As if Police Commissioner Roni Alsheich saying earlier this week that all immigrants are criminal suspects wasn’t enough, in Yedioth, Naftali Bennett blames his American immigrant parents for his bad grades in school, saying they spoke to him in English, which gave him trouble in classes, but he was saved by a drama teacher who took a special interest in him and challenged him.

“From my year of experience [as education minister] and many memories from school, I understand that that’s the essence of education,” he writes, as if composing a college essay. “The personal touch, the teacher’s ability to identify strengths of a student and build on them. To give him confidence in his abilities and to grant him the values of giving, love of the land and of the people, patience and friendship. That’s what I see. Personal education.”

Dastardly immigrants also play a central role in the only thing that can be considered a big news story connecting to the first day of school, after Prime Minister Benjamin Netanyahu and Tel Aviv Mayor Ron Huldai went “head to head” (in the tabloids’ words) over a school in south Tel Aviv.

According to Haaretz, the tussle started with Netanyahu’s call for a school in the neighborhood to remain open for children of Russian-speaking immigrants from all over the region, instead of being converted into a school for local “infiltrators” (in Netanyahu’s words) or “east-African asylum-seekers” in (Haaretz’s words), which the city is pushing for.

It’s not like south Tel Aviv loves its asylum-seekers and wants to help, though, as much as that it’s angry over the fact that Netanyahu hasn’t deported them yet or dealt with them in some other way.

“Haaretz has learned that the decision by municipal officials to convert Shevah Mofet, which is located in a neighborhood with a large number of foreign migrants, is being pursued to avoid building a school for the migrants’ children in Levinsky Park near the city’s central bus station, the nerve center of Israel’s community of foreign nationals,” the paper reports, without any sourcing. “The plan at the park called for construction of an elementary school and a high school, each with 18 classrooms, but it would have been built on an area consisting of about half the current area of the park.”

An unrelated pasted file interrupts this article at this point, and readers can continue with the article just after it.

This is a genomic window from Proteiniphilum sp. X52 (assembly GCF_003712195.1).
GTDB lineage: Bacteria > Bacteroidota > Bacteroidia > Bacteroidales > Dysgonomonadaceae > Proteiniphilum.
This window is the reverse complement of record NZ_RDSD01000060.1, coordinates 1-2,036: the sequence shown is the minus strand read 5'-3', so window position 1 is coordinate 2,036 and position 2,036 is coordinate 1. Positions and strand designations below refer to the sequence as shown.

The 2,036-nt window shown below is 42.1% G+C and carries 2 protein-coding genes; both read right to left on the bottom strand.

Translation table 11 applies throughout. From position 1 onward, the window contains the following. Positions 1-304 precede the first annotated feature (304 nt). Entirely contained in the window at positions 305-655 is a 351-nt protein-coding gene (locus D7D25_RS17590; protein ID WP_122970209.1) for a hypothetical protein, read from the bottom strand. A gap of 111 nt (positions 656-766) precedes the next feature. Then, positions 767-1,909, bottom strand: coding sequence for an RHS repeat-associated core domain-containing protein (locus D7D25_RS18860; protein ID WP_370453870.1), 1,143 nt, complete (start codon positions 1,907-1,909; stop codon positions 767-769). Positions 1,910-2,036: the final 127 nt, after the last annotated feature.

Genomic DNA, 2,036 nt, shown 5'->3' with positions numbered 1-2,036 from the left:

Perhaps ignoring the fact that the school doesn’t serve locals, in Yedioth, Ben Dror Yemini tries to explain that the fight over the school is part of a larger story of what is happening in the working-class neighborhood, where already poor Israelis complain of being overlooked in favor of the many African migrants who have made the area their new home.

“Now city hall is planning an internal educational assassination, the Shevah Mofat school, in order to take in the children of asylum-seekers. This is another milestone on the path of the debasement of area residents. Every school in the area which is not religious is being turned immediately into a school for asylum-seekers,” he writes. “There’s no need to abandon the kids of migrants. We were sojourners in a strange land. The problem is that the result is a blow to equality — when the personal price is only being paid by residents of the south, the gaps grow and the chances of real education are killed.”